Monday, March 27, 2023

In last week’s Letters to the Editor, the idea that children in our community rely far too much on technology was presented (“Technology in the Classroom,” September 29, 2022). Allow me to alleviate the primary concerns conveyed. As someone who has experience learning in both a non-technological public school and a fully online school, I can say with certainty that if we value education, technology is the way forward. The majority of jobs these days demand multifaceted competency in research, marketing, computation, etc. If nothing else, school is intended to level-up a student’s knowledge in order to get a job.

As a refutation of e-books, the letter writer indicated that physical textbooks were easier to browse, flip through pages, or read a chapter that wasn’t assigned because the title or illustration looked interesting. E-book table of contents navigate to the chapter or subchapter; indexes navigate to the page a keyword is defined; searching an entire book with CTRL+F is incredibly useful; and readers can place an infinite number of bookmarks. On top of that, highlighting and note-taking can be done directly on the page with added bonuses of navigability, editability and shareability. I fail to see how physical textbooks can match that functionality. In addition, the reduction of physical textbooks is clearly better for the environment.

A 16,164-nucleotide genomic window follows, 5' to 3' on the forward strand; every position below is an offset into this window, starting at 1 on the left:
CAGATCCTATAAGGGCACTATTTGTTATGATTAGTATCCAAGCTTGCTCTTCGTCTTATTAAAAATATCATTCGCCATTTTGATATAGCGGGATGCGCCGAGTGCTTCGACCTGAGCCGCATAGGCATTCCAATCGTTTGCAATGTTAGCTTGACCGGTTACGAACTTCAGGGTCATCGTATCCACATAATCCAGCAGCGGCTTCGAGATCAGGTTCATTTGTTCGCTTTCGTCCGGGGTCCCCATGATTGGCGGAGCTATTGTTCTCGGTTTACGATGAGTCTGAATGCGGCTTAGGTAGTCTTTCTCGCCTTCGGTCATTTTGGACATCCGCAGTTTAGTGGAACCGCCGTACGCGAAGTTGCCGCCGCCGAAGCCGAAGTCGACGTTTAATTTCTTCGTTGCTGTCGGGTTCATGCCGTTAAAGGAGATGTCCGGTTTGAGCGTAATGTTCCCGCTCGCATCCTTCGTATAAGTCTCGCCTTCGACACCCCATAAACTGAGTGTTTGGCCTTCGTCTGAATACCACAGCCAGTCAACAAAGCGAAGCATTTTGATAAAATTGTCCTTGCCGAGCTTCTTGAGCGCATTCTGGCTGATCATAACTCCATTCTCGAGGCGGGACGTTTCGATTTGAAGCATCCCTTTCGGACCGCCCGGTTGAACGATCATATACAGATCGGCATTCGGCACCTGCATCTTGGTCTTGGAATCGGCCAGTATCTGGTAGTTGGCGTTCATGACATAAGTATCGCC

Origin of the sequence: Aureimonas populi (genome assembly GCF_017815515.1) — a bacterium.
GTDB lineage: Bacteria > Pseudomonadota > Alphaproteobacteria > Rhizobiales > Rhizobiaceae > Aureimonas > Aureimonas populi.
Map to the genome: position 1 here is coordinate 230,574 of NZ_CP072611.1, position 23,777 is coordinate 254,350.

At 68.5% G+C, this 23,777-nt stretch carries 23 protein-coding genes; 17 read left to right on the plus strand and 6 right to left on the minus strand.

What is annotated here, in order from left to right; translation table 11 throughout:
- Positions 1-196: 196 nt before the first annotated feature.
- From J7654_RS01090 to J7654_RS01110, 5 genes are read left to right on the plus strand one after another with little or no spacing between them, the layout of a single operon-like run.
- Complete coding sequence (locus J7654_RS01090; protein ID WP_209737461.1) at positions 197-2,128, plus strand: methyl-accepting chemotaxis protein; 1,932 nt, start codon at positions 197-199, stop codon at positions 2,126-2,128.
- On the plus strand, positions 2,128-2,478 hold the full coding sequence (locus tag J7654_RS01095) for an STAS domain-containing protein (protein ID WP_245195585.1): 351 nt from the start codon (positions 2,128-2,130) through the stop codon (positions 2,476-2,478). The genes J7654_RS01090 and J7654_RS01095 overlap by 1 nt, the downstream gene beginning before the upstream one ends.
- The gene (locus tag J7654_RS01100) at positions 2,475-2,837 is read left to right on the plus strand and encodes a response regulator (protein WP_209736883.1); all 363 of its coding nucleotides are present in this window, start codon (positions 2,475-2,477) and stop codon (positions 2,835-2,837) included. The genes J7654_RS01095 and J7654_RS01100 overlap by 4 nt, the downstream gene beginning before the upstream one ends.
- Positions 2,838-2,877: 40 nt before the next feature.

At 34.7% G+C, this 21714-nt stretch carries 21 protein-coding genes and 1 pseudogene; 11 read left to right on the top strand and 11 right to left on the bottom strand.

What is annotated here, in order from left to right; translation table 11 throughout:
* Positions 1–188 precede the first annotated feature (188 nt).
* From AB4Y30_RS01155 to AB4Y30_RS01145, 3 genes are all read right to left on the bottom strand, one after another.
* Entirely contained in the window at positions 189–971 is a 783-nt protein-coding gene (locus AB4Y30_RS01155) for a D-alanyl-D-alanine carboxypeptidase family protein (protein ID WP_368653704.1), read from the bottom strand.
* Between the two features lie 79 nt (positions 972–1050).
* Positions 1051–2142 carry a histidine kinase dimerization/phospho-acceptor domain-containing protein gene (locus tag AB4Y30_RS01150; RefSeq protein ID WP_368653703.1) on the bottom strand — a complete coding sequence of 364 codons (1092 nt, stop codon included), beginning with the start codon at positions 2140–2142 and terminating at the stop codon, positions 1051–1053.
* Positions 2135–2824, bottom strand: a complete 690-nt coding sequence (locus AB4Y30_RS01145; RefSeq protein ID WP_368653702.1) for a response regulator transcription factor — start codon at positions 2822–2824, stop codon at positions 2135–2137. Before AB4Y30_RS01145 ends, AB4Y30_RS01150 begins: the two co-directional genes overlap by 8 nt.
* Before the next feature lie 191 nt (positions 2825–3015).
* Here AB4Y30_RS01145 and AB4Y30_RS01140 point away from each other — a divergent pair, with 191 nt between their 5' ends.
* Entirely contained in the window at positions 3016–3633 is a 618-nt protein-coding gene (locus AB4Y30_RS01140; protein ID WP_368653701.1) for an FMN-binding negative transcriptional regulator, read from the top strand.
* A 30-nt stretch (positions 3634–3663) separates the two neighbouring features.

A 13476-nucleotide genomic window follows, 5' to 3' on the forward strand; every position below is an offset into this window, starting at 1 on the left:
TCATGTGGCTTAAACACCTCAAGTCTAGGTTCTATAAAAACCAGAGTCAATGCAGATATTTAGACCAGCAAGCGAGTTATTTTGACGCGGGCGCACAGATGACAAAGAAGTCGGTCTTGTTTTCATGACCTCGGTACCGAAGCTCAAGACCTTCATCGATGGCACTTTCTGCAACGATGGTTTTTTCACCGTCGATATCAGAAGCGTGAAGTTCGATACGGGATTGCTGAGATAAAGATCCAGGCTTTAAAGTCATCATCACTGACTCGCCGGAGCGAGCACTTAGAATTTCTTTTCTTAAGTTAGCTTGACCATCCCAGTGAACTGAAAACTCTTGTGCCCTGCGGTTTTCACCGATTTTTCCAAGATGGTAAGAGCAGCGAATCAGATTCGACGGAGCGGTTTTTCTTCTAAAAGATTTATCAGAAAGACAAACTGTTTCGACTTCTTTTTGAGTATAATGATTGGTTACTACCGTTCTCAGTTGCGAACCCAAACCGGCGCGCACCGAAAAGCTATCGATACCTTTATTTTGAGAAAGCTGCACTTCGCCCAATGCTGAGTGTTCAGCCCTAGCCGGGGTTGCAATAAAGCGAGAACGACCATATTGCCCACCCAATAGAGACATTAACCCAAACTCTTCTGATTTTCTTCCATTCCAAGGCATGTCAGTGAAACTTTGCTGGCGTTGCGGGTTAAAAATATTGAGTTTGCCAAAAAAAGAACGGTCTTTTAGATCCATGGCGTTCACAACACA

I remember growing up carrying three-plus textbooks in a backpack that weighed up to 30 pounds. Any high-achieving student would agree that it was a painful burden, and having one device with all of their books and notes would be a massive benefit.

Another major complaint of “Technology in the Classroom” is the high availability of distractions. Any school intending to implement technology in the classrooms must also limit the availability of distractions. Firewalls have been available for decades now. Remotely disabling applications or websites is easy now with parental controls on all devices. Google Classroom also adds efficiency with distribution and grading assignments, course content is easily referenceable including due dates, and parents can have a more granular view into the course content and where their kid may need more support.

There are much more resources for studying Gemara, Tehillim, Torah and Hebrew online. If your goal is to focus a child’s study of those topics, book accessibility in your shul or neighboring shuls is a problem of the past. Just last week, I downloaded an application geared towards memorizing Tehillim. The sheer availability to all of our Judaic scholars, past and present, should be the most exciting privilege.

Ryan Miller
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